That might be why Czechs and Sudeten Germans were both generally impervious to the sufferings of the other group. Several characters in The Liquidator comment that the Czechs had hardly suffered. That's certainly not the case. Leaving aside the 150 thousand refugees who fled the Sudetenland after the 1938 annexation and the privations caused by wartime austerities, if the Czech Statistical Office's estimate of the Czech lands' 1948 population of nearly 8.4 million (presumably almost all Czechs) is correct and--as one estimate has it--between 36 and 55 thousand Czechs died, something on the order of one-half percent of the pre-war population of ethnic Czechs died. That's far from the holocausts visited on Poland, but it's certainly severe enough: The latest estimate of 150 thousand casualties in Myanmar as a result of Cyclone Nargis calculates as roughly one-third of a percent of Myanmar's population and is used to justify claims of autogenocide. For Czechoslovakia as a whole, something like 2.25% of the total pre-war population died, a figure roughly midway between France's 1.35% and the Netherlands' 2.82%.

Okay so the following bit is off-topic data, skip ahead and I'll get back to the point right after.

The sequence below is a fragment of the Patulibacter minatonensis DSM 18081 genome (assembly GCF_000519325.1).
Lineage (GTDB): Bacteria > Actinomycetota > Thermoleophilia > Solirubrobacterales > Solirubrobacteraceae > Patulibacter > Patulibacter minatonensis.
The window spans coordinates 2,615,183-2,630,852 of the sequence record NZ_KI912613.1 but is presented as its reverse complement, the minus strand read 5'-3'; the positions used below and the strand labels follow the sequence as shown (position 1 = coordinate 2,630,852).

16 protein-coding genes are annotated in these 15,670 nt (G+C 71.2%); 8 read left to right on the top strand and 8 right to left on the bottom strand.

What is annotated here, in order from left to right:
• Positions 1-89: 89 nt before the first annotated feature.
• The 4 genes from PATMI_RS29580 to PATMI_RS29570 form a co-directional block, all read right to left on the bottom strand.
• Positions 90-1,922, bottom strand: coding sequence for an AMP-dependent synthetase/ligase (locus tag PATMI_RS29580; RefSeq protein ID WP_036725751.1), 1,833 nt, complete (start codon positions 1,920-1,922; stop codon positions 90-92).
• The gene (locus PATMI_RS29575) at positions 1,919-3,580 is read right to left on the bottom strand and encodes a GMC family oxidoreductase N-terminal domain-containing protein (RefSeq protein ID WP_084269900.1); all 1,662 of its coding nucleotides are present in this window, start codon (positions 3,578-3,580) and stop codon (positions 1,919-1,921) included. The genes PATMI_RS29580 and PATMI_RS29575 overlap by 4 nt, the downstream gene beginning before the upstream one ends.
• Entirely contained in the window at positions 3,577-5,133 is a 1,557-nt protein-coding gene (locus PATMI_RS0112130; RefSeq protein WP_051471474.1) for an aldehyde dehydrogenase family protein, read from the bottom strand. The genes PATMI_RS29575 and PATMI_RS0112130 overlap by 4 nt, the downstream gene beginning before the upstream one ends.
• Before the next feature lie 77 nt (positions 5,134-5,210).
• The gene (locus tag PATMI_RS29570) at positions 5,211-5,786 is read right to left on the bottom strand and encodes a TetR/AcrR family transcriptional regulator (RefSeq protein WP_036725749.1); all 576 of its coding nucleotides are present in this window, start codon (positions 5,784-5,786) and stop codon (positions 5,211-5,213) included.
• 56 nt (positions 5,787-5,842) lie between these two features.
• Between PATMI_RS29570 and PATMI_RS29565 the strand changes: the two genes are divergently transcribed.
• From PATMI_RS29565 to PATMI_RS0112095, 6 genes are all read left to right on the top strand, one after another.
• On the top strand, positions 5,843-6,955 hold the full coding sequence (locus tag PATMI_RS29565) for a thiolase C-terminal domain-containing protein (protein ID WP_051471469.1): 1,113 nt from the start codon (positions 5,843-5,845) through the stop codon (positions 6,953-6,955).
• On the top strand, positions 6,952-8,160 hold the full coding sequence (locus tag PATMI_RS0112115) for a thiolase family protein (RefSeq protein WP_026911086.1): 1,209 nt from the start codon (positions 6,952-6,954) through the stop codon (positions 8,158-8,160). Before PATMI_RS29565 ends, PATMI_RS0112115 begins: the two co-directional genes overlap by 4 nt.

Those death rates provoked extreme anti-German reactions in France and the Netherlands as well. France wanted to make the Saarland, at least, a protectorate, while the Netherlands was interested in annexing large amounts of northwestern Germany. In both cases, pressure from the United States and Britain kept those two countries from going beyond their borders to achieve those goals. In the case of Czechoslovakia, a country with a strong Communist Party and a suspicion of the Western powers dating from 1938 that had been liberated from the Nazis by the Soviet Union, there were few factors restraining Czechoslovakia for punishing an ethnic group within its frontiers that had enthusiastically welcomed Czechoslovakia's destruction and assented to the immiseration of the Czechs. It's not surprising that, immediately after the collapse of Nazi rule, the wild attacks and bloody expulsions visited on Sudeten Germans by Czechs happened--the spontaneous killings of people believed to be Nazi collaborators in the post-war épurations are estimated to have claimed approximately ten thousand victims out of a total French population of some 42 million. In the context of an exceptionally nasty ethnic war, of course victims of mob attacks out for wild "justice" would be chosen on ethnic grounds. It's equally unsurprising that Czechs and Slovaks, already accustomed to seeing Germans (and Hungarians) as historic enemies, would support significantly larger expulsions of those populations, and that countries allied with Czechoslovakia like the United States, the United Kingdom, and the Soviet Union were willing to countenance these expulsions. (British reluctance seems to have been precipitated more by concerns about how the expellees would be fed than by humanitarian concerns.) The only surprise in all this seems to be the thoroughness of the expulsions of Sudeten Germans: The Czech Republic no longer has a German minority at all.